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ON THE SHELF.

"Poor little man! he's worn out with sleep and crying; I'll cover him up, and then go and set Meg's heart at rest," thought John, creeping to the bedside, hoping to find his rebellious heir asleep.

But he wasn't; for the moment his father peeped at him, Demi's eyes opened, his little chin began to quiver, and he put up his arms, saying, with a penitent hiccough, "Me's dood, now."

Sitting on the stairs, outside, Meg wondered at the long silence which followed the uproar; and, after imagining all sorts of impossible accidents, she slipped into the room, to set her fears at rest. Demi lay fast asleep; not in his usual spread-eagle attitude, but in a subdued bunch, cuddled close in the circle of his father's arm, and holding his father's finger, as if he felt that justice was tempered with mercy, and had gone to sleep a sadder and a wiser baby. So held, John had waited with womanly patience till the little hand relaxed its hold; and, while waiting, had fallen asleep, more tired by that tussle with his little son than with his whole day's work.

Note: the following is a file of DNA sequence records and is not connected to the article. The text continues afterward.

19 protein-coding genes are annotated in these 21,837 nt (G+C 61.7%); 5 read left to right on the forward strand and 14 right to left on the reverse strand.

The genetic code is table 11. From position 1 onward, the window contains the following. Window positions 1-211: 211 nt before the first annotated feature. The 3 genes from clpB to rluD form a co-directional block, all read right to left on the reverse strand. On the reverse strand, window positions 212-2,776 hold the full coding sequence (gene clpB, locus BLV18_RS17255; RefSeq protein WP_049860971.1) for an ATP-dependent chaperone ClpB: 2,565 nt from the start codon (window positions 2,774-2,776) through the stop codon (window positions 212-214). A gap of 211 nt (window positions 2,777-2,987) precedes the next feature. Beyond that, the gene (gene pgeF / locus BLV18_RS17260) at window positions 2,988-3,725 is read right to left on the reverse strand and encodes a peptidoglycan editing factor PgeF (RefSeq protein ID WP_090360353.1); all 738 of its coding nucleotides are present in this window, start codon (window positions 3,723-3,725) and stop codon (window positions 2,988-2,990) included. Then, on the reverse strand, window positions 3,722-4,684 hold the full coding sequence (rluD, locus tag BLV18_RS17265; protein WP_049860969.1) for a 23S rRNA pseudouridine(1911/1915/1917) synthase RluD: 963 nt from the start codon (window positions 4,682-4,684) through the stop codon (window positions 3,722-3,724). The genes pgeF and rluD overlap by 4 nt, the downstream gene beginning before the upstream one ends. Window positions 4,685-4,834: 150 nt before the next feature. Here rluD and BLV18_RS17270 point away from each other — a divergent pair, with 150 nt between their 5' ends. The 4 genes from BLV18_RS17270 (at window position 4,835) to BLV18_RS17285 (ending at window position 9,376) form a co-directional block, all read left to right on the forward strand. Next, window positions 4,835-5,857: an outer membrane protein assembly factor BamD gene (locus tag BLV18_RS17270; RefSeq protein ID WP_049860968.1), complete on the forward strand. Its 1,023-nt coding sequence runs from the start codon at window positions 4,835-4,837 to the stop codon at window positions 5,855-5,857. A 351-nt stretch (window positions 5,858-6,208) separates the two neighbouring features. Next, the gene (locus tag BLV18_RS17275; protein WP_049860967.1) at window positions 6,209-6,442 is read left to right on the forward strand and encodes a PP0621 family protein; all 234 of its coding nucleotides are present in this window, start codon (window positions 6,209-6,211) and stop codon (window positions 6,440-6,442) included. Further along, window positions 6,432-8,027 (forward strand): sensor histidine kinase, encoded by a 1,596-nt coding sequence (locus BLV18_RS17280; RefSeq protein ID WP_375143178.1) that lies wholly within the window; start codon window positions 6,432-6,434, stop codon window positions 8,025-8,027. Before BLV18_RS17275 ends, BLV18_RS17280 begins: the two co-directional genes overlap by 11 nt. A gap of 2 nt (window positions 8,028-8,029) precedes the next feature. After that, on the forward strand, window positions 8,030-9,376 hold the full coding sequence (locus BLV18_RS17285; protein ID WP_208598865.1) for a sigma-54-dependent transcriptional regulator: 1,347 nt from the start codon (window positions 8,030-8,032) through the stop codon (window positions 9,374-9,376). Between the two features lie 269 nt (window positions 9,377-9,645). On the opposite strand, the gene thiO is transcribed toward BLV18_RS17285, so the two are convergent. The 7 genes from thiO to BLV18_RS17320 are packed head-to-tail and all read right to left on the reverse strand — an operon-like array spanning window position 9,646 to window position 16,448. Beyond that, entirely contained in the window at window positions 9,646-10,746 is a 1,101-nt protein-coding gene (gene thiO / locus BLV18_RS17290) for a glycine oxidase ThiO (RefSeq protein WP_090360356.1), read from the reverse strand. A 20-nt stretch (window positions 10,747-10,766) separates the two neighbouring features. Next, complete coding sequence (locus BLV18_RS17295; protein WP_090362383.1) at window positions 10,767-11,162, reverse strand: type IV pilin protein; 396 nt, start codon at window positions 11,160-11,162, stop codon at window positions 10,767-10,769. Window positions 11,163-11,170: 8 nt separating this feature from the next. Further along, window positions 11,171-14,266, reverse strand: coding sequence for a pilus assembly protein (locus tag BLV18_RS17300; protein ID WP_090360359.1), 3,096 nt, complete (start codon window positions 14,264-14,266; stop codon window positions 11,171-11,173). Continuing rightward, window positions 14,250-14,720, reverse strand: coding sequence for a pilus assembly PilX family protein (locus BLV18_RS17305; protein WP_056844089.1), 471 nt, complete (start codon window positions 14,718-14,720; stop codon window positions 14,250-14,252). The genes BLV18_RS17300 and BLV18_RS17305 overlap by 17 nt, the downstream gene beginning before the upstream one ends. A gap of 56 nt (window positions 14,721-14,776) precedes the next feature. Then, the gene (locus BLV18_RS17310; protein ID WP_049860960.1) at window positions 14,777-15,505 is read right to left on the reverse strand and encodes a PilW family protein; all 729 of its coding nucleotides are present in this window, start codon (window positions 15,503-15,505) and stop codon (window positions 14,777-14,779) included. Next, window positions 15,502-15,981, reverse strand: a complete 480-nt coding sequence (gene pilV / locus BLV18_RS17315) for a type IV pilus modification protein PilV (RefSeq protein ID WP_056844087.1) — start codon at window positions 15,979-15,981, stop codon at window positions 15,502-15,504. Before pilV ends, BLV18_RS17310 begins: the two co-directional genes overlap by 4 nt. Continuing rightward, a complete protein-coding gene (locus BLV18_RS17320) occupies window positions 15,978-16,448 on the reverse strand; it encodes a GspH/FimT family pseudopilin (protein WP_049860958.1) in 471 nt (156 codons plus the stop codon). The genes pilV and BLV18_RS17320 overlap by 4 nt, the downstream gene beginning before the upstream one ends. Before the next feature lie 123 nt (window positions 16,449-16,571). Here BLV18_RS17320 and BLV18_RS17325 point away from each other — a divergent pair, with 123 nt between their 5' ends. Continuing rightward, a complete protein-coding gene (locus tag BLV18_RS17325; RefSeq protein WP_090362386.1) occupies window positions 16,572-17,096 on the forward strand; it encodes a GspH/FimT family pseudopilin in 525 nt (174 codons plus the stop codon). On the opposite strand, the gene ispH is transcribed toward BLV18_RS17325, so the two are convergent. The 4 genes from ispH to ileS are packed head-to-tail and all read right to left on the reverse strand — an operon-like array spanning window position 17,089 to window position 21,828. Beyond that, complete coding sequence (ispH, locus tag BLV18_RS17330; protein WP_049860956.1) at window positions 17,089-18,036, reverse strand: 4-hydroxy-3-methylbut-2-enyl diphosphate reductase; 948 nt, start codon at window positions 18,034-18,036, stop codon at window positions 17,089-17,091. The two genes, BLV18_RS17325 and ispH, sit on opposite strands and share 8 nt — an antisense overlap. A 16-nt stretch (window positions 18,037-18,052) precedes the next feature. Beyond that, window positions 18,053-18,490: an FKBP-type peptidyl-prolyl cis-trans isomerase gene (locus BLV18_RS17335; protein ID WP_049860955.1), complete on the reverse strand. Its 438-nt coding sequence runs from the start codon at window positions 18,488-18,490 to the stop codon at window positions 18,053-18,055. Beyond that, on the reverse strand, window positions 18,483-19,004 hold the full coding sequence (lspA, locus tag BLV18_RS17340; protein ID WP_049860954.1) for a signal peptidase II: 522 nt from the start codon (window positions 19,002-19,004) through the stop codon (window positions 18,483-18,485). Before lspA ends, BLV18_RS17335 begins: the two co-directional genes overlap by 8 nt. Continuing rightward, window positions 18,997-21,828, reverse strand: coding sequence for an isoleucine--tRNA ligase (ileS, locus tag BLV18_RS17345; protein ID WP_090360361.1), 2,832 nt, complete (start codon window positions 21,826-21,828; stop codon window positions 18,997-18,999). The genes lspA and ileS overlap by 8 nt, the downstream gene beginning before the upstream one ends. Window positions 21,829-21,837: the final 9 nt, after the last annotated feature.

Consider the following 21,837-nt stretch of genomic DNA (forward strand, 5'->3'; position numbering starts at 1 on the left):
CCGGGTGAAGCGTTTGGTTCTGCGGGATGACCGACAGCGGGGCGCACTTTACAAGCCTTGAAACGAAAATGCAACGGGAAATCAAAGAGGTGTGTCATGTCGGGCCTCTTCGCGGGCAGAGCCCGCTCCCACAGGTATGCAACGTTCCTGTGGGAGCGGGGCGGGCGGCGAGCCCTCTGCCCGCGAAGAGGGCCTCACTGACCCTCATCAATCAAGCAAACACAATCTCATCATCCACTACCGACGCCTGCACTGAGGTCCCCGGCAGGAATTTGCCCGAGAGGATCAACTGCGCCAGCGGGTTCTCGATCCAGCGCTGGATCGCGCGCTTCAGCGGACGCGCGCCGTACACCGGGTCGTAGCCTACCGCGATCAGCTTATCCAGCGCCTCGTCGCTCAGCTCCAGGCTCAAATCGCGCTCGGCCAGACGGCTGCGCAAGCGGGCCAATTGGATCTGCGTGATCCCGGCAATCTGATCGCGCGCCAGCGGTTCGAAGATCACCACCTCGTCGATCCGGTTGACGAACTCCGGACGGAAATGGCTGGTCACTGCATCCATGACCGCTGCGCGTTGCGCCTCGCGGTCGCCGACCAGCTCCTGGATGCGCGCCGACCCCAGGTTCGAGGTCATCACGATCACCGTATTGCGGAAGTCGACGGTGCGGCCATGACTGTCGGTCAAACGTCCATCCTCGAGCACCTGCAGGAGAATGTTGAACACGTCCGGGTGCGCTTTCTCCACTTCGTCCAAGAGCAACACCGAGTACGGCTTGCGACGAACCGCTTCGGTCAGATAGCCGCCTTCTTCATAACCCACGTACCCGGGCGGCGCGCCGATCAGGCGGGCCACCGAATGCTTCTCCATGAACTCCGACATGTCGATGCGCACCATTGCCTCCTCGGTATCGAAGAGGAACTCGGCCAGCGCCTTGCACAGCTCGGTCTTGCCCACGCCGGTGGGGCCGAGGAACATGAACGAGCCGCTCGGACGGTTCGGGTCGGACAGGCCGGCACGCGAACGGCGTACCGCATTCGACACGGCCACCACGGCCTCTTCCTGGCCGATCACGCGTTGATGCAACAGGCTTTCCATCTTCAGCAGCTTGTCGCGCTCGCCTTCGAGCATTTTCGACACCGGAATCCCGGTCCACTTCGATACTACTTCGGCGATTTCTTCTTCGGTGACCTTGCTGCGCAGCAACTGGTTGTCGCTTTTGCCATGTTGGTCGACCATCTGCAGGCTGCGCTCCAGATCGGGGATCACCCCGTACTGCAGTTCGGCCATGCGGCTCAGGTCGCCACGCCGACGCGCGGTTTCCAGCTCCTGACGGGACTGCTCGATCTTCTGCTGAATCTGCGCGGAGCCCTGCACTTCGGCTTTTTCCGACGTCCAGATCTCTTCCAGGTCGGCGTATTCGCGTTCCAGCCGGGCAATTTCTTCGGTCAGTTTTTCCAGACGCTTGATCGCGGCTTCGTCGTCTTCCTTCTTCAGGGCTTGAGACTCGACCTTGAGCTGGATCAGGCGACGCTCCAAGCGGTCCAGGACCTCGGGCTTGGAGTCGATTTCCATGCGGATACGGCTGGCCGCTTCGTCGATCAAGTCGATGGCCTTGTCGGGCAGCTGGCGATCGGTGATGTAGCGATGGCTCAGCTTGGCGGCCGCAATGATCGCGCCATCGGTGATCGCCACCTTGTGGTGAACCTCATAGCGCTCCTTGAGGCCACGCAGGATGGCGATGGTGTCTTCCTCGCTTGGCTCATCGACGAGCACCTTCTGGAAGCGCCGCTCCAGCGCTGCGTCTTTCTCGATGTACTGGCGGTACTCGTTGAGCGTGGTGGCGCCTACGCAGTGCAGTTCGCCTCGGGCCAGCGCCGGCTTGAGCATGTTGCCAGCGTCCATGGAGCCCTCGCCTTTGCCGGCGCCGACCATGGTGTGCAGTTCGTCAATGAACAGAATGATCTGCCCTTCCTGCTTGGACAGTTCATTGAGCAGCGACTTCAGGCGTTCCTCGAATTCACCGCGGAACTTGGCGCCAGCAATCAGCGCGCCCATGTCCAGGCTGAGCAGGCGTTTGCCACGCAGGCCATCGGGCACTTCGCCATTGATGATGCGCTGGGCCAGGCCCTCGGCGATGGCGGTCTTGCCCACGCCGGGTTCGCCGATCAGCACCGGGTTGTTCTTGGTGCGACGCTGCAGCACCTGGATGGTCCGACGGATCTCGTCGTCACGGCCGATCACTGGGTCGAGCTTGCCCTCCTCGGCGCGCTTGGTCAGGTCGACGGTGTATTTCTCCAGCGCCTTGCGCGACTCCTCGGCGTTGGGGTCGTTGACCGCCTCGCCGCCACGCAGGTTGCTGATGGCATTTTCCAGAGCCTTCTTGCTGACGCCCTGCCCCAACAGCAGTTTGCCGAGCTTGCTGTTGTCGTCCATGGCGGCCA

As Meg stood watching the two faces on the pillow, she smiled to herself, and then slipped away again, saying, in a satisfied tone,—

"I never need fear that John will be too harsh with my babies, he does know how to manage them, and will be a great help, for Demi is getting too much for me."

When John came down at last, expecting to find a pensive or reproachful wife, he was agreeably surprised to find Meg placidly trimming a bonnet, and to be greeted with the request to read something about the election, if he was not too tired. John saw in a